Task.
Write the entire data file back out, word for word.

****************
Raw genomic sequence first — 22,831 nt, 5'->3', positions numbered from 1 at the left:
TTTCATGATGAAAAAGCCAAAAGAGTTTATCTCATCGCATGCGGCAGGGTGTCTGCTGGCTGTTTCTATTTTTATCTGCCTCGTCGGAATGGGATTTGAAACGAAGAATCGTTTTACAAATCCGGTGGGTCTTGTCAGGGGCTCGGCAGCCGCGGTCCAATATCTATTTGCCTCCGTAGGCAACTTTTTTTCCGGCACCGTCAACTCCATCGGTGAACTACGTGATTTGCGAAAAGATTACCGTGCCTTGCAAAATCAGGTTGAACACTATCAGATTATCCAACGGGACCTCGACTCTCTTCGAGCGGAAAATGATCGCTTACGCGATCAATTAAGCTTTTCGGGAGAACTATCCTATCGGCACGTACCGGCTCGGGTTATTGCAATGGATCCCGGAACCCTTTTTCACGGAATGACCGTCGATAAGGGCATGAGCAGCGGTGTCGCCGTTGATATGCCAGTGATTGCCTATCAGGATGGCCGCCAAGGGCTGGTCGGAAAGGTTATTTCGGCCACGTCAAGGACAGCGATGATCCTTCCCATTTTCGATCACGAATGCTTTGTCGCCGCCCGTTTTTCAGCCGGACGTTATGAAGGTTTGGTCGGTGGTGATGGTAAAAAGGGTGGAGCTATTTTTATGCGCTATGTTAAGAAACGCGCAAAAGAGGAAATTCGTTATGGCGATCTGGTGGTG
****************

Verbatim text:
Raw genomic sequence first — 22,831 nt, 5'->3', positions numbered from 1 at the left:
TTTCATGATGAAAAAGCCAAAAGAGTTTATCTCATCGCATGCGGCAGGGTGTCTGCTGGCTGTTTCTATTTTTATCTGCCTCGTCGGAATGGGATTTGAAACGAAGAATCGTTTTACAAATCCGGTGGGTCTTGTCAGGGGCTCGGCAGCCGCGGTCCAATATCTATTTGCCTCCGTAGGCAACTTTTTTTCCGGCACCGTCAACTCCATCGGTGAACTACGTGATTTGCGAAAAGATTACCGTGCCTTGCAAAATCAGGTTGAACACTATCAGATTATCCAACGGGACCTCGACTCTCTTCGAGCGGAAAATGATCGCTTACGCGATCAATTAAGCTTTTCGGGAGAACTATCCTATCGGCACGTACCGGCTCGGGTTATTGCAATGGATCCCGGAACCCTTTTTCACGGAATGACCGTCGATAAGGGCATGAGCAGCGGTGTCGCCGTTGATATGCCAGTGATTGCCTATCAGGATGGCCGCCAAGGGCTGGTCGGAAAGGTTATTTCGGCCACGTCAAGGACAGCGATGATCCTTCCCATTTTCGATCACGAATGCTTTGTCGCCGCCCGTTTTTCAGCCGGACGTTATGAAGGTTTGGTCGGTGGTGATGGTAAAAAGGGTGGAGCTATTTTTATGCGCTATGTTAAGAAACGCGCAAAAGAGGAAATTCGTTATGGCGATCTGGTGGTG